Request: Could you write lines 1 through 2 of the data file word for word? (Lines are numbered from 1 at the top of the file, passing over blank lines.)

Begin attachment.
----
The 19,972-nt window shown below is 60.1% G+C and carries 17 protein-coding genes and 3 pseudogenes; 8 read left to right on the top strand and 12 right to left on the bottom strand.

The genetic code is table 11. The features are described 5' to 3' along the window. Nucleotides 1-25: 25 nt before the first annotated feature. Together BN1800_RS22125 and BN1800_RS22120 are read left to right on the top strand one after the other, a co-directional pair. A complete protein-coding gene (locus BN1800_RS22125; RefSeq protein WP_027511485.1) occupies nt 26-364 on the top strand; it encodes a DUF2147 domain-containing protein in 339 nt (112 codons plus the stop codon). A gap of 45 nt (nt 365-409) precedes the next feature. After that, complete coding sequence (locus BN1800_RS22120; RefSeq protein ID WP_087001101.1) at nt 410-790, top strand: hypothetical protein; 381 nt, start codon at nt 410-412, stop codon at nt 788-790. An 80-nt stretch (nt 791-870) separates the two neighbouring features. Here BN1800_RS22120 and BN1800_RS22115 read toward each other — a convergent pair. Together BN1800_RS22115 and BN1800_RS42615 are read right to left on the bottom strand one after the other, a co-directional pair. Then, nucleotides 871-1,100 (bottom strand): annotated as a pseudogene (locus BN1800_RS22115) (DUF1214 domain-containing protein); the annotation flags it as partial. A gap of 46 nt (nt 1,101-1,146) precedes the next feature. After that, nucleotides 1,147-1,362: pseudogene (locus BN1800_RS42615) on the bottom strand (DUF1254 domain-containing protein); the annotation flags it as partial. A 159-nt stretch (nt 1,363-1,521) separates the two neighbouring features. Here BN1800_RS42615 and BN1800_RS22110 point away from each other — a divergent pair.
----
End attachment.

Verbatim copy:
The 19,972-nt window shown below is 60.1% G+C and carries 17 protein-coding genes and 3 pseudogenes; 8 read left to right on the top strand and 12 right to left on the bottom strand.

The genetic code is table 11. The features are described 5' to 3' along the window. Nucleotides 1-25: 25 nt before the first annotated feature. Together BN1800_RS22125 and BN1800_RS22120 are read left to right on the top strand one after the other, a co-directional pair. A complete protein-coding gene (locus BN1800_RS22125; RefSeq protein WP_027511485.1) occupies nt 26-364 on the top strand; it encodes a DUF2147 domain-containing protein in 339 nt (112 codons plus the stop codon). A gap of 45 nt (nt 365-409) precedes the next feature. After that, complete coding sequence (locus BN1800_RS22120; RefSeq protein ID WP_087001101.1) at nt 410-790, top strand: hypothetical protein; 381 nt, start codon at nt 410-412, stop codon at nt 788-790. An 80-nt stretch (nt 791-870) separates the two neighbouring features. Here BN1800_RS22120 and BN1800_RS22115 read toward each other — a convergent pair. Together BN1800_RS22115 and BN1800_RS42615 are read right to left on the bottom strand one after the other, a co-directional pair. Then, nucleotides 871-1,100 (bottom strand): annotated as a pseudogene (locus BN1800_RS22115) (DUF1214 domain-containing protein); the annotation flags it as partial. A gap of 46 nt (nt 1,101-1,146) precedes the next feature. After that, nucleotides 1,147-1,362: pseudogene (locus BN1800_RS42615) on the bottom strand (DUF1254 domain-containing protein); the annotation flags it as partial. A 159-nt stretch (nt 1,363-1,521) separates the two neighbouring features. Here BN1800_RS42615 and BN1800_RS22110 point away from each other — a divergent pair.